These seem to be going around the blogosphere, but in case you've missed them they belong very firmly in the 'I wish I'd done that' category of design: typographic trees created by why not associates in collaboration with Gordon Young for the new Crawley Library, which will be opening in January 2009. And there's even a flickr set.
Talking of libraries, I have to go off and do some art direction for a museums, libraries and archives report. I'll try and bring you back something nice (if I don't get arrested for taking photographs).
After my dressing down by the DESIGNA on Sunday, you'll be pleased to know that I managed to get in and out of the hospital yesterday without the SWAT team being deployed. Phew. I didn't dare take another photograph, though.
Which is a shame, because when you're escorting somebody to hospital, there's always lots of hanging around waiting for small flurries of activity at two-hourly intervals. And so lots of opportunity to take in exactly what's going on behind the scenes. Which is the art of making seemingly important notices that in fact tell you very little.
The walls are plastered with them: A4 laminated notices, mostly printed on light green card. And they all seem to begin with the words 'be aware'. I kid you not, but yesterday I spent 30 minutes sat opposite a notice that said 'BE AWARE THAT THE SEATS BELOW ARE NOT ATTACHED TO THE FLOOR'. Hmm? What's that? An invitation to pick up the seats and walk out with them?
And then comes the two hour wait beside the bedside. There's only one other patient on the ward and a team of eight doctors and nurses huddled behind computers. Oh, so that's what they do when they're not treating patients: they're inventing notices.
I'm not here to bore you with the details, but I've had to make several trips to hospital over the weekend. And that's where I met the DESIGNA (actually, he's the ticket machine that controls the barrier that lets you out of the car park). Perhaps his name is Dave, as in davethedesigna.
If ever you want to find an example of bad design, just head for your local hospital (well, if you're in the UK that is: I imagine the Swiss do things slightly differently).
So let me tell you about my friend the DESIGNA. Remember, you can't get out of this car park unless you've paid the parking fee and got the ticket with the magnetic strip that you then have to feed into the DESIGNA while you're sat behind the wheel of your car with your seat belt on (remember, you're in a hospital, so safety's at the forefront of your mind). That's always difficult enough, isn't it? Getting your car aligned so that you can feed the ticket into the machine.
But hospitals (or at least this one) like to make it just that much more difficult. Because they've decided that the exit lane should be at an exact right angle to the DESIGNA. Which means that you have to make a 90-degree turn within the length of your car. Not easy at the best of times; least of all when you've just paid a visit to the hospital and are probably under stress.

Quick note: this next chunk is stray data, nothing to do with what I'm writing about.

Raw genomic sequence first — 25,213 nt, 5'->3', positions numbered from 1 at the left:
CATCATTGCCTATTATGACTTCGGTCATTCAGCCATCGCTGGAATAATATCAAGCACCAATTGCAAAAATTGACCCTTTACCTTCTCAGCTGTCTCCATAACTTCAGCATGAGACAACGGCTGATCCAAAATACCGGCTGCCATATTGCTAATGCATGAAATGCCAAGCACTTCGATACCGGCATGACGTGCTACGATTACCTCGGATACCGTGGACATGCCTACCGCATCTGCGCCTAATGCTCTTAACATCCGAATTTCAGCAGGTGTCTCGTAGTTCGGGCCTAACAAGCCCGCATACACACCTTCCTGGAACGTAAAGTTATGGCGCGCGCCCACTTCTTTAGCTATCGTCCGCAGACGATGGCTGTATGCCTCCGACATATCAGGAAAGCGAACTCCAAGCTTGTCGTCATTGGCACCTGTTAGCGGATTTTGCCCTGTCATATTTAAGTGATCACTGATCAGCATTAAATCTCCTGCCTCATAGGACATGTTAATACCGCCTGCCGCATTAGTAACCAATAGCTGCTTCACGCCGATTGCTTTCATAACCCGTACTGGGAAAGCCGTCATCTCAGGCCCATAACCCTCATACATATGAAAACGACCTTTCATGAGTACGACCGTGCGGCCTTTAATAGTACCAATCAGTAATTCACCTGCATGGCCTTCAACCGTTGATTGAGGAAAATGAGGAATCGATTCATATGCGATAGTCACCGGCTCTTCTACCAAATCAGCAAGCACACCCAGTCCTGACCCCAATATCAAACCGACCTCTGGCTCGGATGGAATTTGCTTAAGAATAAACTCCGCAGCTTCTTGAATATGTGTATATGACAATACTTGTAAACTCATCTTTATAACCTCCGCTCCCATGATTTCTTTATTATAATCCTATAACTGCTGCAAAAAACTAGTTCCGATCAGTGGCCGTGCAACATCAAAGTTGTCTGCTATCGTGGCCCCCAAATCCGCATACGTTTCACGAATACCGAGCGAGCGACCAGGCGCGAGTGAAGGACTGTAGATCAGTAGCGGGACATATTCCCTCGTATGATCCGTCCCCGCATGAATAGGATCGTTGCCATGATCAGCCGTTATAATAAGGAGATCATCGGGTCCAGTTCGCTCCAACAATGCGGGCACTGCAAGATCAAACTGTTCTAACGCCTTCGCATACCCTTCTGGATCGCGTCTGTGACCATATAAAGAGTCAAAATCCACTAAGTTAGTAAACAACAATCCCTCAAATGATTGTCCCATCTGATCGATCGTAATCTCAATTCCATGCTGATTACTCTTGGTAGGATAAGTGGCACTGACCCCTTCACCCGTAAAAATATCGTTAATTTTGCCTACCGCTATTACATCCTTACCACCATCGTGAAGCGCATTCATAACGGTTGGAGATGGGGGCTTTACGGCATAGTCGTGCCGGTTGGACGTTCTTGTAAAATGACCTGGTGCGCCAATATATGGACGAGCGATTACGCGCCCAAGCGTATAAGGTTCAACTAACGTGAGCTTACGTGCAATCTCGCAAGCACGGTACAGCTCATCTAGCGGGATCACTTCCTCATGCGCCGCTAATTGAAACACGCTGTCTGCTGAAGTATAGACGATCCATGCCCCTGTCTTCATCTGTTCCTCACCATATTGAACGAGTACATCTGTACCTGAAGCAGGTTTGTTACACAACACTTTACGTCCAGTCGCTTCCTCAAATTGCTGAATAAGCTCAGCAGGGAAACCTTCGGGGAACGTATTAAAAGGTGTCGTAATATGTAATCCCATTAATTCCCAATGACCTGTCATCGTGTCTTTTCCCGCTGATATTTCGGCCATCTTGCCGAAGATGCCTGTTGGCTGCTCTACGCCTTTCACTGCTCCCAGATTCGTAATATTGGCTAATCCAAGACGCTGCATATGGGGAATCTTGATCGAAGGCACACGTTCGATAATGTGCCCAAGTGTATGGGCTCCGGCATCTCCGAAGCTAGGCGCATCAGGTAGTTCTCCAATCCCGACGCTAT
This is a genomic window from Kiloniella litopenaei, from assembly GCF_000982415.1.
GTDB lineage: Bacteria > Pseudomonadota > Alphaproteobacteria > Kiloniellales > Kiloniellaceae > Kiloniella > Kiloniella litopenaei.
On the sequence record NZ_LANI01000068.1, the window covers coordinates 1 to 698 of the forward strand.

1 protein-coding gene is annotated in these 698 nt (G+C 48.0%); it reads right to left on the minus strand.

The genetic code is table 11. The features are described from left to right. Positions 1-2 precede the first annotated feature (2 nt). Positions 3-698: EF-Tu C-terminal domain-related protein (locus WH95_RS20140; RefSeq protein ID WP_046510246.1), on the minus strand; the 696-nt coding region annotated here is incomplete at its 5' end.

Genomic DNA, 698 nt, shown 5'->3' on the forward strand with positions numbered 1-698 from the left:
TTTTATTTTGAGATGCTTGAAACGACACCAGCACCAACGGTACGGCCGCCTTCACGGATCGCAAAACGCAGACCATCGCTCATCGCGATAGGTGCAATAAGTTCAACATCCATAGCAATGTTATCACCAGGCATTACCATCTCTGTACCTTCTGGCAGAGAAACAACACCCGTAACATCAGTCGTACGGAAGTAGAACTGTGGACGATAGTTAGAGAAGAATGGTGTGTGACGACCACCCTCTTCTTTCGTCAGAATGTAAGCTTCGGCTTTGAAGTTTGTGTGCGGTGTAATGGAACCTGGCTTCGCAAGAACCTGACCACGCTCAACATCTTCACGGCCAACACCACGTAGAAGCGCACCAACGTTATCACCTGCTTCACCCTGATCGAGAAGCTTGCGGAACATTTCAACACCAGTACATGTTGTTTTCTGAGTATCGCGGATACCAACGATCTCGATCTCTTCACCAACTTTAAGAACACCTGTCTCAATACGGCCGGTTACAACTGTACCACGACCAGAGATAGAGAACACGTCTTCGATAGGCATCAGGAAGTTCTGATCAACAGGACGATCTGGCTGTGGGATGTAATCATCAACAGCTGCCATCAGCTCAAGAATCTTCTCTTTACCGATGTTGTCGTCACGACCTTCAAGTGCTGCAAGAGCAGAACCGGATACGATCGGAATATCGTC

So it comes as no surprise that many people manage to hit poor DESIGNA (and his mate on the right) with their cars, as they struggle to execute that tight turn. Which is why they have to be protected by that mini crash barrier: set, quite helpfully, at 12 inches above the ground. Perfectly placed, that is, so that you can't see it from behind the wheel of your car.
Things are bad enough for DESIGNA himself. But his poor mate on the right comes off even worse: presumably because you have to navigate yourself around the car already struggling to feed their ticket into DESIGNA 1. So the chances of getting out without hitting the machine as well as the barrier would seem to pretty slim, based upon the evidence.
Now you'd think that would be an innocent enough observation to make, wouldn't you. I don't have a grievance; I haven't hit DESIGNA or his crash barrier (hey, I've passed my advanced driving test, don't you know). I'm just pondering why somebody would plan out a car park without employing enough common sense to realise that things would be so much easier if the machines were approached head on. It's hardly rocket science, is it? But oh no, my friends, it seems that such thoughts are not allowed.
Just as I'm getting back into my car after taking these pictures, a disembodied voice booms from DESIGNA: "Did you just take a photograph of that machine?". "Yes" I replied, truthfully. "You can't do that, it's not allowed, you'll have to drive round to security immediately". "I didn't know I was breaking the law" I said. "Well you are" said DESIGNA, "it's against relugations [sic] mate. We've got your registration."